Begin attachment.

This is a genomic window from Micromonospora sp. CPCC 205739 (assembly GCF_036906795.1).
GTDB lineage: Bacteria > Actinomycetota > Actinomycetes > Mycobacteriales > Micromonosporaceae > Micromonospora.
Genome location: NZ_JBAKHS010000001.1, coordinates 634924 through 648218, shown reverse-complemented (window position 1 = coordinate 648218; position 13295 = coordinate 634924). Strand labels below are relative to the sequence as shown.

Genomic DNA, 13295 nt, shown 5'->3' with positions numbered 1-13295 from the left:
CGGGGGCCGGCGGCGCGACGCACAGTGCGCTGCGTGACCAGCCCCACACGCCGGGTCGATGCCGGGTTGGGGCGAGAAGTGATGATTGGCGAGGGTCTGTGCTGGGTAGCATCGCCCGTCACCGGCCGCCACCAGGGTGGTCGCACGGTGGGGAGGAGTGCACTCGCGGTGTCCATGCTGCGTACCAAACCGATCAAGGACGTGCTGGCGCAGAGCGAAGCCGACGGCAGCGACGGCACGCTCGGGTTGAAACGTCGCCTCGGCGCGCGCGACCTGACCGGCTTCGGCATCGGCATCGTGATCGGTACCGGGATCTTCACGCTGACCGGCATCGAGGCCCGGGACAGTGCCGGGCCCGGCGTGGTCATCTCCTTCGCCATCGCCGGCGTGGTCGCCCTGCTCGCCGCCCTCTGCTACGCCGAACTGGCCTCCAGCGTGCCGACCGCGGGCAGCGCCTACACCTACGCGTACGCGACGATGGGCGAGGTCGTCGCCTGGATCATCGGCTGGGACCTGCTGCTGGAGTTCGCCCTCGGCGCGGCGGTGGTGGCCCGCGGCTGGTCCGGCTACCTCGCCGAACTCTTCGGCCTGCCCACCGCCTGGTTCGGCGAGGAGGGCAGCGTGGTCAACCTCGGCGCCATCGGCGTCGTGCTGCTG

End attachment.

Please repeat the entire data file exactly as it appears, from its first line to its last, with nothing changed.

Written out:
This is a genomic window from Micromonospora sp. CPCC 205739 (assembly GCF_036906795.1).
GTDB lineage: Bacteria > Actinomycetota > Actinomycetes > Mycobacteriales > Micromonosporaceae > Micromonospora.
Genome location: NZ_JBAKHS010000001.1, coordinates 634924 through 648218, shown reverse-complemented (window position 1 = coordinate 648218; position 13295 = coordinate 634924). Strand labels below are relative to the sequence as shown.

Genomic DNA, 13295 nt, shown 5'->3' with positions numbered 1-13295 from the left:
CGGGGGCCGGCGGCGCGACGCACAGTGCGCTGCGTGACCAGCCCCACACGCCGGGTCGATGCCGGGTTGGGGCGAGAAGTGATGATTGGCGAGGGTCTGTGCTGGGTAGCATCGCCCGTCACCGGCCGCCACCAGGGTGGTCGCACGGTGGGGAGGAGTGCACTCGCGGTGTCCATGCTGCGTACCAAACCGATCAAGGACGTGCTGGCGCAGAGCGAAGCCGACGGCAGCGACGGCACGCTCGGGTTGAAACGTCGCCTCGGCGCGCGCGACCTGACCGGCTTCGGCATCGGCATCGTGATCGGTACCGGGATCTTCACGCTGACCGGCATCGAGGCCCGGGACAGTGCCGGGCCCGGCGTGGTCATCTCCTTCGCCATCGCCGGCGTGGTCGCCCTGCTCGCCGCCCTCTGCTACGCCGAACTGGCCTCCAGCGTGCCGACCGCGGGCAGCGCCTACACCTACGCGTACGCGACGATGGGCGAGGTCGTCGCCTGGATCATCGGCTGGGACCTGCTGCTGGAGTTCGCCCTCGGCGCGGCGGTGGTGGCCCGCGGCTGGTCCGGCTACCTCGCCGAACTCTTCGGCCTGCCCACCGCCTGGTTCGGCGAGGAGGGCAGCGTGGTCAACCTCGGCGCCATCGGCGTCGTGCTGCTG